SHPRH–UBE2D1 modify all the 7 lysines of ubiquitin, in vitro
Polyubiquitin chains often carry out their function through factors which recognize the type of linkage between their ubiquitin moieties rather than being functionally specific for the targeted protein residue(s) . Therefore, we analyzed which of the ubiquitin residues were modified by addition of other ubiquitin moieties, as an indication of which polyubiquitin chains may be generated by SHPRH–UBE2D1. We find that all the 7 ubiquitin lysines (K6, K11, K27, K29, K33, K48 and K63) were modified, suggesting that again the E2–E3 complex showed relaxed enzymatic specificity (Additional file 2). Given this diversity of modifications, our analysis did not allow us to distinguish if homogeneous, mixed or branched ubiquitin chains were formed. However, UBE2D1 has previously been shown to have an intrinsic preference for forming polyubiquitin chains through K11, K48 and K63 . If this preference is confirmed when associated with SHPRH in vivo, it would imply that SHPRH mediates the formation of polyubiquitin chains that are associated with DNA damage-induced transcriptional silencing, DNA repair (K11 and K63, respectively ) and proteasomal degradation (K48 ).
SHPRH stably recruits UBE2D1 to nucleosomes
To investigate the potential relevance of our in vitro data further, we tested whether SHPRH and UBE2D1 interact in cell extracts. Since most E2–E3 complexes are very unstable , we overexpressed both SHPRH and UBE2D1, in HEK293 cells, prior to performing immunoprecipitations. When using an antibody against SHPRH, we immunoprecipitated the protein very efficiently. However, we did not enrich for UBE2D1 in the precipitated material (Fig. 5a, lane 2). Similarly, immunoprecipitation of UBE2D1 did not co-precipitate SHPRH (lane 4). Given that we observed nucleosome ubiquitination in our assays above, this prompted us to test whether the E2–E3 interaction might be dependent on the presence of the nucleosome substrate. To this end, we performed EMSAs. As shown in Fig. 1c, addition of SHPRH to nucleosomes leads to the formation of complexes which migrate slower (Fig. 5b; compare nucleosome without SHPRH lane 1 to nucleosome with SHPRH lane 2). In contrast, addition of UBE2D1 or BSA to the nucleosome substrate did not result in binding, as judged by the absence of any noticeable shift (lanes 4 and 6, respectively). However, addition of UBE2D1 to SHPRH nucleosome complexes resulted in a supershift, indicating that SHPRH can recruit UBE2D1 to nucleosomes (compare lane 2 to lane 3). The supershift was specific since, as a control, addition of BSA to SHPRH nucleosome complexes did not result in the formation of a supershift. These data demonstrate that SHPRH and UBE2D1 can form stable complexes with nucleosomes and support the idea that this E2-E3 interaction might be reinforced by nucleosomes.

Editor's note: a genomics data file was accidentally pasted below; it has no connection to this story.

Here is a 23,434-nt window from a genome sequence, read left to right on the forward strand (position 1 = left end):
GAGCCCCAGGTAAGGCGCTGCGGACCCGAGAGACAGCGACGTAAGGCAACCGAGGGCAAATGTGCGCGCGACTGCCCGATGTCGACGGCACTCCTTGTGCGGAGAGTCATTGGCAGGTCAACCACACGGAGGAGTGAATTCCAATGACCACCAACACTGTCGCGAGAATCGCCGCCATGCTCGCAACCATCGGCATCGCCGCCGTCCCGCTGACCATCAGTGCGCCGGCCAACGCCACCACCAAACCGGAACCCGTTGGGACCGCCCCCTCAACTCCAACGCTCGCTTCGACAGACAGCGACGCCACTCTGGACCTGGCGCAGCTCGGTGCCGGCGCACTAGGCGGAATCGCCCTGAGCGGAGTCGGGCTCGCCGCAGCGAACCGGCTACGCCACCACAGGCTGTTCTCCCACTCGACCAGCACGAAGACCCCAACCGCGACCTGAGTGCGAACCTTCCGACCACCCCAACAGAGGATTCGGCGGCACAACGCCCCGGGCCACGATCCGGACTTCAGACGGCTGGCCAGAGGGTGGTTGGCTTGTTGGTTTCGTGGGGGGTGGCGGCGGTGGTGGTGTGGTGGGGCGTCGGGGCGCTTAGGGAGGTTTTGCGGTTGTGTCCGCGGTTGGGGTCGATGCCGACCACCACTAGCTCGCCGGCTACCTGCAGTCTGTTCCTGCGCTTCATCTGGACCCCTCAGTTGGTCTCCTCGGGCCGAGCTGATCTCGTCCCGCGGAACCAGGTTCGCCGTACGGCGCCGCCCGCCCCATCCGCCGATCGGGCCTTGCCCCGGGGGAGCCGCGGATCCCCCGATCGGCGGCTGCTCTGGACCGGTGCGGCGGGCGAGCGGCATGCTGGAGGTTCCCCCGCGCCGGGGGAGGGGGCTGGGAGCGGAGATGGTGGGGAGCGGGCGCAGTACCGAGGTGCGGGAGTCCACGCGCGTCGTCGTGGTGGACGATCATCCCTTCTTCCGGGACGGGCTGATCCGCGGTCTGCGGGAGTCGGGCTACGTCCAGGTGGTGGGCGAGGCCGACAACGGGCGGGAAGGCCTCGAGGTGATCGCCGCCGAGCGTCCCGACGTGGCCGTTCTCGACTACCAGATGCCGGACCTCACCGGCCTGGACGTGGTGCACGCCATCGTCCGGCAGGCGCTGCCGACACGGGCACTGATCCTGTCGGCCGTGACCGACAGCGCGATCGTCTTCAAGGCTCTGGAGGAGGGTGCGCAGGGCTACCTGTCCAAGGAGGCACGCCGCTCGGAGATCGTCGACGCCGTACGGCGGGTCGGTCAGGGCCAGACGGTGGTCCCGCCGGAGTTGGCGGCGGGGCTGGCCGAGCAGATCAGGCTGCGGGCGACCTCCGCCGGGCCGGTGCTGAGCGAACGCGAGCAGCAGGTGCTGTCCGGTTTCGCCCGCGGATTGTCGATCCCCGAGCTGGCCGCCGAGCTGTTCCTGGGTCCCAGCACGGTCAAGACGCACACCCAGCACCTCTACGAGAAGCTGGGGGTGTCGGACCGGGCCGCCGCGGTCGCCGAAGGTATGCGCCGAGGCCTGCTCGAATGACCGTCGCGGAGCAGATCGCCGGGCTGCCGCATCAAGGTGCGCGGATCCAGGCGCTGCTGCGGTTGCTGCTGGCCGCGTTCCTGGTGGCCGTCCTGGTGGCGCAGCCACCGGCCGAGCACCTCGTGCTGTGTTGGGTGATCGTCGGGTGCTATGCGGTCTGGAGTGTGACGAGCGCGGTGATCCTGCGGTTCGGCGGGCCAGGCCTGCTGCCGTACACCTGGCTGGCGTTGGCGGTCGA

SHPRH catalyzes self-ubiquitination in the presence of UBE2D1
Most E3 ligases have the ability to catalyze their own ubiquitination . We therefore investigated whether, in the presence of UBE2D1, SHPRH also shares this ability. Using mass spectrometry, we find that indeed SHPRH can ubiquitinate itself at many sites. Interestingly, the modifications can be found within key motifs of the SNF2-helicase domain (e.g., K905 and K906 within Motif IV; Additional file 3) and many of the modifications have been identified in vivo (e.g., K1062, K1256, K1562, K1572 and K1647; see database section below for references). Given their critical location, we think it likely that some of these modifications affect the activity of SHPRH. Therefore, these modifications warrant further investigations to determine their impact on the functions of SHPRH, in vitro and in vivo.